18. Although training must be robust, there are legal and moral obligations on those in command of training to ensure that recruits and trainees receive the appropriate duty of care. Robust training and duty of care are not mutually exclusive. General Palmer told us that the major duty of care was to ensure that those who go from the training organisation into the frontline are properly prepared.[26] He went on to say it was "completely incompatible" for the training regime to be both "full of bullies and harassers", and producing successful soldiers.[27]

19. The Armed Forces are risk-taking organisations, the nature of the work they undertake is high risk and training to join the Armed Forces must necessarily have a higher risk associated with it than training for other professions. There is a balance between protecting individual rights and compromising the effectiveness of the Armed Forces. Lieutenant Colonel (Retired) Richard Haes, who produced a report in 2001 on duty of care of recruits at Deepcut Barracks, stated in his written evidence:

    I fear that in all this we might lose sight of the need to maintain our fundamental cutting edge of operational effectiveness by adopting a risk aversion policy as a solution.[28]

It is because Service training is high risk that the Armed Forces have a greater obligation to provide an adequate duty of care for their recruits and trainees. Nevertheless, it is important to ensure risk is not reduced to such levels that recruits are not prepared properly for operations.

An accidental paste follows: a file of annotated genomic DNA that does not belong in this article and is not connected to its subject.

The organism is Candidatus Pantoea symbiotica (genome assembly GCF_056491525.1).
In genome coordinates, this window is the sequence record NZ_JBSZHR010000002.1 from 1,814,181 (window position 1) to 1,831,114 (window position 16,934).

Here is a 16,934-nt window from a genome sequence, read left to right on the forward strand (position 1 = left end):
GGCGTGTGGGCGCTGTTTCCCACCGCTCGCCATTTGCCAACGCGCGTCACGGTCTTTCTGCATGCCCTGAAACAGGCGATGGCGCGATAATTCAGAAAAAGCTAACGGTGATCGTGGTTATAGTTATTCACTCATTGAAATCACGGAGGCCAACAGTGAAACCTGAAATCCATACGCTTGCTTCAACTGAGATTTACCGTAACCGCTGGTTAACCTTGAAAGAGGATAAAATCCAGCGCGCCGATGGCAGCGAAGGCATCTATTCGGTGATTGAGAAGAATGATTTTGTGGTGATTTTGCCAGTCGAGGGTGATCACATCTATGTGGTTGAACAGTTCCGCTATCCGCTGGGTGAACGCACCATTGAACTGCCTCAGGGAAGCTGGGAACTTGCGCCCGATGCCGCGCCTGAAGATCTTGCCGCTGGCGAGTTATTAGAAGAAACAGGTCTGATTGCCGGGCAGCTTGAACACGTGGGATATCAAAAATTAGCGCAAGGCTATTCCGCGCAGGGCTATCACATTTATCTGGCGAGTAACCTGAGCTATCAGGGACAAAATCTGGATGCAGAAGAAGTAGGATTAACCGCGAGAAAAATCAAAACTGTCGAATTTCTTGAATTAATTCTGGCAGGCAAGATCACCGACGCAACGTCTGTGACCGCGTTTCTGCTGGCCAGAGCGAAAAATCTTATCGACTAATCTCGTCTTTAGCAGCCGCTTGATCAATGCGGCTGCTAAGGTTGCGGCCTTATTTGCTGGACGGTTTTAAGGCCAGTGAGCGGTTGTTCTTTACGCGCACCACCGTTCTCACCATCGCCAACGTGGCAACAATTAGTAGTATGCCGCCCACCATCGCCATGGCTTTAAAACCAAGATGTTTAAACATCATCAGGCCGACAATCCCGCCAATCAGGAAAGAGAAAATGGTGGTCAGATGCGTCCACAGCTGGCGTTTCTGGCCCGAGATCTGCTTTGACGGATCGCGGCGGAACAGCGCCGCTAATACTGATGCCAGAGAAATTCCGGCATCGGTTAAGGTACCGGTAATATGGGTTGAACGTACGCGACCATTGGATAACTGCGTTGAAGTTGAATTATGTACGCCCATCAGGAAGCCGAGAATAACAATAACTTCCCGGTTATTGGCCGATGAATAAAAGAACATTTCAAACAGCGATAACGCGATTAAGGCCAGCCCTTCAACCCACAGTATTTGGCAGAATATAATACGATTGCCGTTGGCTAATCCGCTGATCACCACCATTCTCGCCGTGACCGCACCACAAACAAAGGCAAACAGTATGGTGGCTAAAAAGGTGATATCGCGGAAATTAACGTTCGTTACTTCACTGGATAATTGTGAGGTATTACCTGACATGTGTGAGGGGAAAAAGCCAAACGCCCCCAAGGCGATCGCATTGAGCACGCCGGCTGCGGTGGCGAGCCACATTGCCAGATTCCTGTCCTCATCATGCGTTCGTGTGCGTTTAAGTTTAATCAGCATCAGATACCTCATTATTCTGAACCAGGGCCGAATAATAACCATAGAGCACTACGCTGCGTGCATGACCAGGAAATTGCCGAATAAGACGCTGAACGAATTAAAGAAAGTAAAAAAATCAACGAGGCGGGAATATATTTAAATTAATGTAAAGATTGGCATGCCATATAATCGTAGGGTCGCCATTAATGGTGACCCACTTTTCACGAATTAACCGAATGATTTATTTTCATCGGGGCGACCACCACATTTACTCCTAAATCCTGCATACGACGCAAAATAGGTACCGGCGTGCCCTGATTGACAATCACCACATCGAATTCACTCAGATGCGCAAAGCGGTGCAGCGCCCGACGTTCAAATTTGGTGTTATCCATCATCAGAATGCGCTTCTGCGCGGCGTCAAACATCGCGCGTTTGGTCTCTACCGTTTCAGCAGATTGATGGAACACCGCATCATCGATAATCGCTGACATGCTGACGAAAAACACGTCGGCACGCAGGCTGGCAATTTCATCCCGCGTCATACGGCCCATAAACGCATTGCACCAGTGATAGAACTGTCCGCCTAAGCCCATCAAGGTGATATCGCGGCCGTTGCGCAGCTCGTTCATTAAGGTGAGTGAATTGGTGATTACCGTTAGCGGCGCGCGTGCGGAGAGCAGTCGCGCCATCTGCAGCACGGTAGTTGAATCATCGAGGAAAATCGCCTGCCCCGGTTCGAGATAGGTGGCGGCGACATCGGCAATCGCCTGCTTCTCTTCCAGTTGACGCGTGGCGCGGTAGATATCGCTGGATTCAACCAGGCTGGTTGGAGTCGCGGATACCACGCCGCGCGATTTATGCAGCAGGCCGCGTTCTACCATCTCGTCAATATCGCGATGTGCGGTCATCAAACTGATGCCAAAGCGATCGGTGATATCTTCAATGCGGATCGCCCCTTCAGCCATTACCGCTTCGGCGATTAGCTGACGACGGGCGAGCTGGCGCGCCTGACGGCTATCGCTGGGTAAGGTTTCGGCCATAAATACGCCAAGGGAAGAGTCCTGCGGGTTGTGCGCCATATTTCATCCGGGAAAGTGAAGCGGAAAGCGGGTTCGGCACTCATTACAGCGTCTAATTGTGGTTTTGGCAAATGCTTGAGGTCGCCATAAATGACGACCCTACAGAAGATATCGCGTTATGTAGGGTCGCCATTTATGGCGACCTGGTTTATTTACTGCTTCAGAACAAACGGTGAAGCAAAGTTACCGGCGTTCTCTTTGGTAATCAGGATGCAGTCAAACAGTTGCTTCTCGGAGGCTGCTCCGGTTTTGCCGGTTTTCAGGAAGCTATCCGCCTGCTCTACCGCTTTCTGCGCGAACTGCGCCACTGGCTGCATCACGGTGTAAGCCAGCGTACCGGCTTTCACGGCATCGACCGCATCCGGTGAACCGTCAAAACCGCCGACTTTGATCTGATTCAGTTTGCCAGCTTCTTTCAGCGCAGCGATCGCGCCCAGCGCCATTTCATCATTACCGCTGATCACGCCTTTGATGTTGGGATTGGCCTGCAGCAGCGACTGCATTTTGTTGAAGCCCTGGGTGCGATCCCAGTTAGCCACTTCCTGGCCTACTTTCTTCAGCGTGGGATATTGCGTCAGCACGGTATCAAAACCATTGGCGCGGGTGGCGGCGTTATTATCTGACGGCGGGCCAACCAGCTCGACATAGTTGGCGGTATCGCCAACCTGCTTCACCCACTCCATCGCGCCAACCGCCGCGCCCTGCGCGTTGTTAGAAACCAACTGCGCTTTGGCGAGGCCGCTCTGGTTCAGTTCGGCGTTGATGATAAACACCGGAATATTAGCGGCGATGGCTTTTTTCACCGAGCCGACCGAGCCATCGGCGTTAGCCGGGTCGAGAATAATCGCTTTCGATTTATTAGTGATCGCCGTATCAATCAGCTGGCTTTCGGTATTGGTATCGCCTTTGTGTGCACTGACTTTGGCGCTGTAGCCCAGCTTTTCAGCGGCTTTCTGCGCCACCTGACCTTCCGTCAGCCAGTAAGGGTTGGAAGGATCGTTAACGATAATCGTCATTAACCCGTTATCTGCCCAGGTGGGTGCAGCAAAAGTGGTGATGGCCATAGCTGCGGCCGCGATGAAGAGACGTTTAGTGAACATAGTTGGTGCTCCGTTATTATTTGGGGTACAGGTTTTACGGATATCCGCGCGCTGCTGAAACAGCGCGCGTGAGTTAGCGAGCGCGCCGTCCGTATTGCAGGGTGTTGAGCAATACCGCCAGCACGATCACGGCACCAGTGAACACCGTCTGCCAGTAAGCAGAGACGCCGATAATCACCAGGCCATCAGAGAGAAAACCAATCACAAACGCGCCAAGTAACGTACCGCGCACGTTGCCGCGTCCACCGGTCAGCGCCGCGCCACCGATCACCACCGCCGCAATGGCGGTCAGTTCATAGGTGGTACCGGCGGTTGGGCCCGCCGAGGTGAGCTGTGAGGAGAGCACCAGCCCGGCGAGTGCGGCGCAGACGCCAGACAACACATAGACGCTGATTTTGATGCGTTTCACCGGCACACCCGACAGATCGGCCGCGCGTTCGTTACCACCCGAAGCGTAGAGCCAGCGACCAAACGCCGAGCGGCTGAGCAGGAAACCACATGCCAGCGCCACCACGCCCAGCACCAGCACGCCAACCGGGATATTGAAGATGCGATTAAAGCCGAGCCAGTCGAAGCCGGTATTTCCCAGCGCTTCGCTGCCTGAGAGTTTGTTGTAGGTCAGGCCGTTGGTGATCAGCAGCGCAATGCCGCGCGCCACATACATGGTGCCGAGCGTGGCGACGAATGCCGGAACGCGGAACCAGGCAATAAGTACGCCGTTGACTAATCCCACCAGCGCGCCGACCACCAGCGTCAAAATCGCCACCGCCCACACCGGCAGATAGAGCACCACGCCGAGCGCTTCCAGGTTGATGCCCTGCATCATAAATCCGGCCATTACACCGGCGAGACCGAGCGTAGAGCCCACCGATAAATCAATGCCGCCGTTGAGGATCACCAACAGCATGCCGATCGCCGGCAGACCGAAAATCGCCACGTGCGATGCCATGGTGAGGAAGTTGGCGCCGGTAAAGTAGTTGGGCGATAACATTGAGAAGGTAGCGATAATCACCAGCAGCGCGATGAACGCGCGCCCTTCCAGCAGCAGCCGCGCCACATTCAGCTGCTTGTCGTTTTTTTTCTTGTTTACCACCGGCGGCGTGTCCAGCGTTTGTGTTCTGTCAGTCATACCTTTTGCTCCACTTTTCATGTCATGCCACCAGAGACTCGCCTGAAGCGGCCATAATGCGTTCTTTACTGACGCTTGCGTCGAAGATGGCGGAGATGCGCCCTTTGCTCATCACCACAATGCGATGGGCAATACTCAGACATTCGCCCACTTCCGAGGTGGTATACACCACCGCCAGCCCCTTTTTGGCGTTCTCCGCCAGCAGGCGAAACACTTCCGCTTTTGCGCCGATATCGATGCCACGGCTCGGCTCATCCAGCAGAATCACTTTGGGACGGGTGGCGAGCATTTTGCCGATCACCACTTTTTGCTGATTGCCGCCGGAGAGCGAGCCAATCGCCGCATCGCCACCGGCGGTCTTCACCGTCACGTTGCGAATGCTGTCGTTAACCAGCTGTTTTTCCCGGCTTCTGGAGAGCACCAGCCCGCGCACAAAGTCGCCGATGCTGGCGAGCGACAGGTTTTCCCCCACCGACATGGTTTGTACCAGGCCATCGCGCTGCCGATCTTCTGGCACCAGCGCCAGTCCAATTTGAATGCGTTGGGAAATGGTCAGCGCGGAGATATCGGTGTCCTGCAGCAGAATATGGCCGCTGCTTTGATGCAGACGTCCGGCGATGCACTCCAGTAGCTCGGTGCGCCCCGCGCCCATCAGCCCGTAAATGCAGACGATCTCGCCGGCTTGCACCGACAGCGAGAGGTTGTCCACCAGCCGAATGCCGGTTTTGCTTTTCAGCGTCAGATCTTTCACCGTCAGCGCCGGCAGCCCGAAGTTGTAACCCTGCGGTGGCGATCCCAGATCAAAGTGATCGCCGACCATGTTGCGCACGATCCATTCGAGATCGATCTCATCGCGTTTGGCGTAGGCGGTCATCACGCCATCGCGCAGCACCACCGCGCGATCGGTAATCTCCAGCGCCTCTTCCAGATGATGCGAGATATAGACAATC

Definition of Duty of Care

20. The Armed Forces' duty of care is derived from both the legislative obligations on employers and a moral obligation to look after their employees that the Services acknowledge.[29] MoD interprets the phrase 'duty of care' narrowly, to encompass only its legal responsibilities.[30] The term 'supervisory care' is used by MoD to describe both the legal and moral component of looking after its employees. MoD summarised its legal obligations by reference to the tests a Court would apply in determining whether a duty of care was owed. The Court would consider in turn whether an injury was reasonably foreseeable; the proximity between the person alleged to owe the duty and the person claiming it is owed, and whether it would be fair, just and reasonable to impose a duty.[31] We have not used MoD's distinction between legal and moral obligations in this inquiry. The phrase 'duty of care' is used throughout this report—meaning both legal and moral obligations.